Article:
So, if you go out in space in any direction 100 billion light years, and take that sphere with a radius of 13 billion light years, then that sphere would have been the size of a grapefruit, 13.7 billion years ago, correct?Yes, I think that's the idea exactly.Er, no.

For starters, anything beyond the observable horizon cannot be tested, so the sort of 'what if' thinking in RussT's question can only be answered within the framework of a particular theory. There are a great many theories that would then be available to be supplied as an answer, >10100 if you are interested in following the M-Theory/String Theory developments. Among these vast numbers of theories (more than the number of photons in the observable universe!), why choose one in particular?

RussT
2006-Feb-23, 08:55 AM
Nereid;

What is the problem here?

This is just applying the Cosmological Principle to the Big Bang Theory, isn't it?

Or that is what it should mean, right?

Hmmm, or is it?

Ken G
2006-Feb-23, 09:14 AM
Yes, RussT, actually the cosmological principle really is the mainstream model (whereas "expanding space" is not, by the way, that is actually a particular choice of how to picture the mainstream model, but I won't bother to go into that distinction here because I've done so elsewhere). So I would still answer your questions in the affirmative, within the contexts of the Q+A section, with a nod to Nereid's point that the question is hypothetical given the impossibility of knowing if the universe extends beyond what we can observe, or even if the cosmological principle is correct.

RussT
2006-Feb-23, 11:50 AM
actually the cosmological principle really is the mainstream model (whereas "expanding space" is not,

Ken, I don't understand what you could possibly mean when you say that "expanding space" is not mainstream?

Also, this is exaccerbating, because everytime I try to get a solid answer about what mainstream says is happening at the casual horizon with the galaxies just on the other side of it, I keep getting the answer that the Cosmological Principle "Must" apply. We must asume that the space there is the same as it is here, etc, etc, etc. Then when I come up with a perfecty good example I get the kind of responses like the above.

Nereid
2006-Feb-23, 02:16 PM
It can certainly get confusing, and to some extent that confusion is a reflection of different ways of thinking about the nature of the universe.

For example, the point of view that I take (well, I try to be consistent) distinguishes between what's observable1 (and what's not), between what's within the domain of mainstream theories (and what's not).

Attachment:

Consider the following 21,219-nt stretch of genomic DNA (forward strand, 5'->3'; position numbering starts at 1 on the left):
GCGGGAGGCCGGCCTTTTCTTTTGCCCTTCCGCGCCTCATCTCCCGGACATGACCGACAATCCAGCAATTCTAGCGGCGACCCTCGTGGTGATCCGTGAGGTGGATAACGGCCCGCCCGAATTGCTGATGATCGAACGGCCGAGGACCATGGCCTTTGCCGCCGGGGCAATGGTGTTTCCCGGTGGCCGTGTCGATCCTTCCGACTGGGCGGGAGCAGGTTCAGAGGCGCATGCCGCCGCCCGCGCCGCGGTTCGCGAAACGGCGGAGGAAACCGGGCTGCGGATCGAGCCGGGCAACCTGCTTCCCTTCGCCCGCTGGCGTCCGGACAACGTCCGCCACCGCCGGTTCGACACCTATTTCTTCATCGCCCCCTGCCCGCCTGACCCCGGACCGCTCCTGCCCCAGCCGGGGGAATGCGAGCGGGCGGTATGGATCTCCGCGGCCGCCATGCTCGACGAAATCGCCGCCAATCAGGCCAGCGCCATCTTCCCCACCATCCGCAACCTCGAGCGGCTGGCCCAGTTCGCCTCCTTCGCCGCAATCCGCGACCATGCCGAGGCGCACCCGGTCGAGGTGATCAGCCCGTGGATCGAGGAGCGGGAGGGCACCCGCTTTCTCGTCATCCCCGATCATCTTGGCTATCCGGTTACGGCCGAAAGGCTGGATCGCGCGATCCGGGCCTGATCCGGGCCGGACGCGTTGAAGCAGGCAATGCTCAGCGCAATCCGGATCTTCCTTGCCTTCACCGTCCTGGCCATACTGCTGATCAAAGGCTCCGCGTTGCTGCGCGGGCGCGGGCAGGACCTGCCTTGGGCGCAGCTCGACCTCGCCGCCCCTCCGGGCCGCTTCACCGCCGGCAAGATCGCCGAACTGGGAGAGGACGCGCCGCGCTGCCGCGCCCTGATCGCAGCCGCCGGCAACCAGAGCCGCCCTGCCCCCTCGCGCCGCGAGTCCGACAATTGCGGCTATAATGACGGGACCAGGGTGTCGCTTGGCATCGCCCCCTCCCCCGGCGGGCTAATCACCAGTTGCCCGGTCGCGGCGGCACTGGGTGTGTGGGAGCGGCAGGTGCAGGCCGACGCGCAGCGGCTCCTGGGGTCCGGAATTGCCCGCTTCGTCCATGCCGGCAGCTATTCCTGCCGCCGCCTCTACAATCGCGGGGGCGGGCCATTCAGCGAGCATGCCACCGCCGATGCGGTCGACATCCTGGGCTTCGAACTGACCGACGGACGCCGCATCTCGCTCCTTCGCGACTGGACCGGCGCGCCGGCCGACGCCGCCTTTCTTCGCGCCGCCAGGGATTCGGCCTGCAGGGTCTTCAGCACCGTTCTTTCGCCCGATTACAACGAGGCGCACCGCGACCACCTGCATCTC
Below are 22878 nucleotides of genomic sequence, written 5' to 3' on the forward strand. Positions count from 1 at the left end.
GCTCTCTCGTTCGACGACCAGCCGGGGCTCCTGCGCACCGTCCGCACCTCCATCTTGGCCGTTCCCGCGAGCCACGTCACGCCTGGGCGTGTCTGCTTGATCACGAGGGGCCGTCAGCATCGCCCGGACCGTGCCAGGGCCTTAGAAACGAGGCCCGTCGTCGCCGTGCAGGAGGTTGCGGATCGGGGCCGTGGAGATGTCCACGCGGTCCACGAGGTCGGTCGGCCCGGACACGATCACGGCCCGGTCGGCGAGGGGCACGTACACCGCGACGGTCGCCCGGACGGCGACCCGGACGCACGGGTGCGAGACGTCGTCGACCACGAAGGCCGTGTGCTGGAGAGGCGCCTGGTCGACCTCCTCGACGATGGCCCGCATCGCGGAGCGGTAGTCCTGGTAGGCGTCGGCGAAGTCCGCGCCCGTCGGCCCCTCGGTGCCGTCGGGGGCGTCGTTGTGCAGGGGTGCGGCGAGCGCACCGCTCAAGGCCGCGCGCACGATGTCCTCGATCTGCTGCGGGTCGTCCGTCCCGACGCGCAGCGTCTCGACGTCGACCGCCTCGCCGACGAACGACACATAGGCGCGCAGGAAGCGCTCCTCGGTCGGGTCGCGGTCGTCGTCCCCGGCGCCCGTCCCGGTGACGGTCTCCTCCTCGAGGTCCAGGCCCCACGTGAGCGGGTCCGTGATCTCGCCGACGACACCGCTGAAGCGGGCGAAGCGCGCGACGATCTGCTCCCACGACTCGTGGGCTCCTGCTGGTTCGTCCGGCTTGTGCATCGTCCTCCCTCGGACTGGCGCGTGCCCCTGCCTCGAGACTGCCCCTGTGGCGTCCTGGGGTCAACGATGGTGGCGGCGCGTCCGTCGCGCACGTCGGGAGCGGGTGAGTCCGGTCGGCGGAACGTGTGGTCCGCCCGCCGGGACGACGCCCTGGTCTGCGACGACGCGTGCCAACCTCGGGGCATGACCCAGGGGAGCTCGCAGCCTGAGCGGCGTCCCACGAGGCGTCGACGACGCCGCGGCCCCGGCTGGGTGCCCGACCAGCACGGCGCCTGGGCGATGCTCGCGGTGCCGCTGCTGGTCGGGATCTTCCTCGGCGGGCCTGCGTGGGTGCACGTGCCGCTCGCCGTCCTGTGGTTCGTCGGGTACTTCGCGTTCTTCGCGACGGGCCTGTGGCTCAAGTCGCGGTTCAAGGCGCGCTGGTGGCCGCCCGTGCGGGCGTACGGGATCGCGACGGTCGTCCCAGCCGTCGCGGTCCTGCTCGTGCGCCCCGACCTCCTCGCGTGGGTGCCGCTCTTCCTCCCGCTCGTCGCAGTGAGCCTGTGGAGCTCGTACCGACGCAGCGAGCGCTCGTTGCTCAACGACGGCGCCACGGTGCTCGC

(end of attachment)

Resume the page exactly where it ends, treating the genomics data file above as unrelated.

Thus, any time you ask about a domain that's beyond that of a theory, I would say you're speculating. An example: BBT in the Planck era.

Any time you ask about a part of the universe that's not observable, I would say you're speculating. An example: the universe beyond ~30 billion light years (the actual horizon is model dependent - as Lineweaver and Davis (among others) have pointed out).

So, when you write "get a solid answer about what mainstream says is happening at the casual horizon with the galaxies just on the other side of it", you are mixing up two things - what's observable (in this case, what's not), and what the best theory we have says (in this case, without the hugely important caveat about what's being assumed and what's not).

In regard of the way I think of the universe, I freely acknowledge that others may take a different view. For example, some may say we really are 'composed of electrons, quarks, etc', and that there really is 'a (mysterious) form of energy ('dark energy') which is accelerating the expansion of space'. I wish those who hold these kinds of views the very best, as they wrestle with the reality of what experiments testing the EPR paradox show (for example). I also wish them the very best as they re-adjust reality, as new observations and experiments dethrone older theories, and as new theories are shown to be consistent with those observational and experimental results.

1I've noticed that this term is sometimes confused with observed. 'Observable' means something like 'what we could see, with the most perfect telescopes etc that we can imagine building, based on the well-established physics we have today'; the -ed word is simply the sum total of all the plates, FITS files, mag tapes, etc.

Ken G
2006-Feb-23, 03:01 PM